AT&T's $49 billion acquisition of DirecTV is inching toward the finish line.
Top executives from the two companies met with Federal Communications Commission staffers in Washington on Thursday, according to people with knowledge of the meeting.
At the meeting, which was held at FCC headquarters, the executives discussed the conditions that the companies have proposed to assuage possible government concerns about the deal.
Regulators routinely impose conditions on deals. But in this case, the likely conditions aren't said to be particularly onerous. The regulatory review hasn't been characterized by the kind of hostility and doubt that accompanied Comcast's bid for Time Warner Cable.
Conventional wisdom in the industry is that it will be approved.
But the review has taken a long time: AT&T and DirecTV announced their proposed combination back in May 2014.
Since then, Comcast gave up on Time Warner Cable, citing the government's opposition, and a new cable provider, Charter, stepped forward to buy Time Warner Cable.
Now the Charter-Time Warner Cable merger is starting to be scrutinized by the same regulators who are almost finished with AT&T-DirecTV.
Thursday's meeting is the latest indication that the review process is nearing its end.
The executives previously met with the FCC staffers on May 21. "We discussed the substantial, direct and verifiable benefits that the AT&T/DirecTV merger will deliver to tens of millions of consumers," an FCC filing by the companies said.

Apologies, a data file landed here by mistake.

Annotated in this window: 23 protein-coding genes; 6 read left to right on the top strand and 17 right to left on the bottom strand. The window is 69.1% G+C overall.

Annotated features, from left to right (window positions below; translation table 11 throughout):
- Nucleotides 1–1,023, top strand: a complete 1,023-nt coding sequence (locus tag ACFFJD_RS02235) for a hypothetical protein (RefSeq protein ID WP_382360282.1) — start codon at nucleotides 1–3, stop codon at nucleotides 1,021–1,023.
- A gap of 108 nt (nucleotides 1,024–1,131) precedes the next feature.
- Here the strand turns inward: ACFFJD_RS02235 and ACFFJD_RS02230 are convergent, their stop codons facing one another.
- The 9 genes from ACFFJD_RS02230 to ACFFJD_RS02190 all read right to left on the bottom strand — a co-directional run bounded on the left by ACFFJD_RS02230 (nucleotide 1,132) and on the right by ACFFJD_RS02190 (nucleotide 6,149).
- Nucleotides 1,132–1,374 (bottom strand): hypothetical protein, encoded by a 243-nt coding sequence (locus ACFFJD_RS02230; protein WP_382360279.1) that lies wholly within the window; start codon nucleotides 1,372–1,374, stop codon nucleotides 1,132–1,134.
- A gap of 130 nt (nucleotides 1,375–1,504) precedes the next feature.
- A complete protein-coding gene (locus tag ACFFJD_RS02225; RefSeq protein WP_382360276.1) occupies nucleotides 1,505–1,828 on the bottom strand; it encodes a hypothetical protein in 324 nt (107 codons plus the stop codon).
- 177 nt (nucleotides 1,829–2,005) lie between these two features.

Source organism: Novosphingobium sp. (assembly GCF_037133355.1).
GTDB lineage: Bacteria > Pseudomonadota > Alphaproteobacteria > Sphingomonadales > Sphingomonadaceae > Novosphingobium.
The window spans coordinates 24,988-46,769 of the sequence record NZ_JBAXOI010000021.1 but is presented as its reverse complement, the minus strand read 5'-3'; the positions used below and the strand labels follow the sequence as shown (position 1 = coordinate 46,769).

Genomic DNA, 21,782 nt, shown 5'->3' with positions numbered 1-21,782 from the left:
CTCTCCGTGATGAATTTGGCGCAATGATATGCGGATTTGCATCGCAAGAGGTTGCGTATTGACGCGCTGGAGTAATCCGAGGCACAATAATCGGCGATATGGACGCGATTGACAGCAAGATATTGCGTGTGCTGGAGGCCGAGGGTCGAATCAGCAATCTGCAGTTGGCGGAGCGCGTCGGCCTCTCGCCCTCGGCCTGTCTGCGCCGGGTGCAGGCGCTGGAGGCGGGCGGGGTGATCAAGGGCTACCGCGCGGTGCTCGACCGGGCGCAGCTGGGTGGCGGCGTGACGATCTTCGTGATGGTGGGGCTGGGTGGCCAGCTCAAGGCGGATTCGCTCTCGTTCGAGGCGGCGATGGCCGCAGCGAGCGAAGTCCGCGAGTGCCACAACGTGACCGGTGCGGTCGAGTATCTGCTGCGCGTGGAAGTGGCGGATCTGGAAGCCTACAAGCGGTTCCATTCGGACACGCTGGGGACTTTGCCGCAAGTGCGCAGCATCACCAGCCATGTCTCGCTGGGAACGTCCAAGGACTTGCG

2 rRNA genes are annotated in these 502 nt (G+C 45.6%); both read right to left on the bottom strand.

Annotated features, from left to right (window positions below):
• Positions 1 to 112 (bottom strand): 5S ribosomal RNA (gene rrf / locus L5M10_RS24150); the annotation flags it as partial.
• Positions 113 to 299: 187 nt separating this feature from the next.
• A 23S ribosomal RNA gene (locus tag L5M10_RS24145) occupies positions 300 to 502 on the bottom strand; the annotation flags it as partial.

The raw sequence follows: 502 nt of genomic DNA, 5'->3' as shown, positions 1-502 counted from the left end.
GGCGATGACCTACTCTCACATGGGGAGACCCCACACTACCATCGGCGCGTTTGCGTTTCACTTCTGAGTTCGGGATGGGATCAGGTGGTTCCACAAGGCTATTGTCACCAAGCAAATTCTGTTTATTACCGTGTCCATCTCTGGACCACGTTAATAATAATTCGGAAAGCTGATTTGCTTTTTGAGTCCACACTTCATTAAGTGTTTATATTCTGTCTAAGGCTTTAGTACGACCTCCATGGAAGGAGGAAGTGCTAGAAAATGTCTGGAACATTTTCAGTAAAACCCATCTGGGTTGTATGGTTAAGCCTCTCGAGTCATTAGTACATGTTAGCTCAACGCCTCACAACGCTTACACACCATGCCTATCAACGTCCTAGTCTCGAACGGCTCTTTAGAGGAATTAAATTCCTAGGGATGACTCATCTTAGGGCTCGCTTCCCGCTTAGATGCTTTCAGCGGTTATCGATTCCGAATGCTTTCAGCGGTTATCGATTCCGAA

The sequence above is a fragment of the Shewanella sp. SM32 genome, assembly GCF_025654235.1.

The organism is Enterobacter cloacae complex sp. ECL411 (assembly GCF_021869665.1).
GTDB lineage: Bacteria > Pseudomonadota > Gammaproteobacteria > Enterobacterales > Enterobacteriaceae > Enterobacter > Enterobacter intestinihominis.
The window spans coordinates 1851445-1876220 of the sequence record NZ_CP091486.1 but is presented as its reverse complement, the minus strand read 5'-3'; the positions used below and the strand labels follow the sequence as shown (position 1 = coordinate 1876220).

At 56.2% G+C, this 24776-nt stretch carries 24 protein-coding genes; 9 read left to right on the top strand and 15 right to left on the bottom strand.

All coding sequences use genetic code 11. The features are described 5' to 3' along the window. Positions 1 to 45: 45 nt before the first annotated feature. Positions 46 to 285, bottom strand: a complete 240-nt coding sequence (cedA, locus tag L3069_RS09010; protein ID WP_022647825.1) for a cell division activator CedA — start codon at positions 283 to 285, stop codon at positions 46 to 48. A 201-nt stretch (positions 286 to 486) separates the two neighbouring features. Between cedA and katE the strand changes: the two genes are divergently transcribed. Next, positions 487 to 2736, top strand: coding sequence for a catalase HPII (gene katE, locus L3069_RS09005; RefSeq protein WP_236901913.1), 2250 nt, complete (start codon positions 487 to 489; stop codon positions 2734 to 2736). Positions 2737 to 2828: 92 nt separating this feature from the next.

The Washington Post reported earlier this week that AT&T "is prepared to accept aspects of the net neutrality rules" that the FCC recently adopted.
The FCC is sure to impose that as a condition of the deal.
One of the next steps is a formal staff recommendation for approval, which may go to the commissioners as early as next week, according to the people with knowledge of the meeting.
They spoke on condition of anonymity due to the sensitivity of the matter. Representatives for the FCC and the companies declined to comment on Friday.
In late April, John J. Stephens, AT&T's chief financial officer, told investors that "we expect the DirecTV transaction will close this quarter," which is expected to happen on June 30.
Why has this process with the government been smoother than Comcast's?
For one thing, AT&T and DirecTV aren't big owners of programming, like Comcast, so there aren't the same sorts of concerns over anti-competitive behavior.
And, very importantly, they don't provide broadband to nearly as many homes as the combined Comcast-Time Warner Cable would have.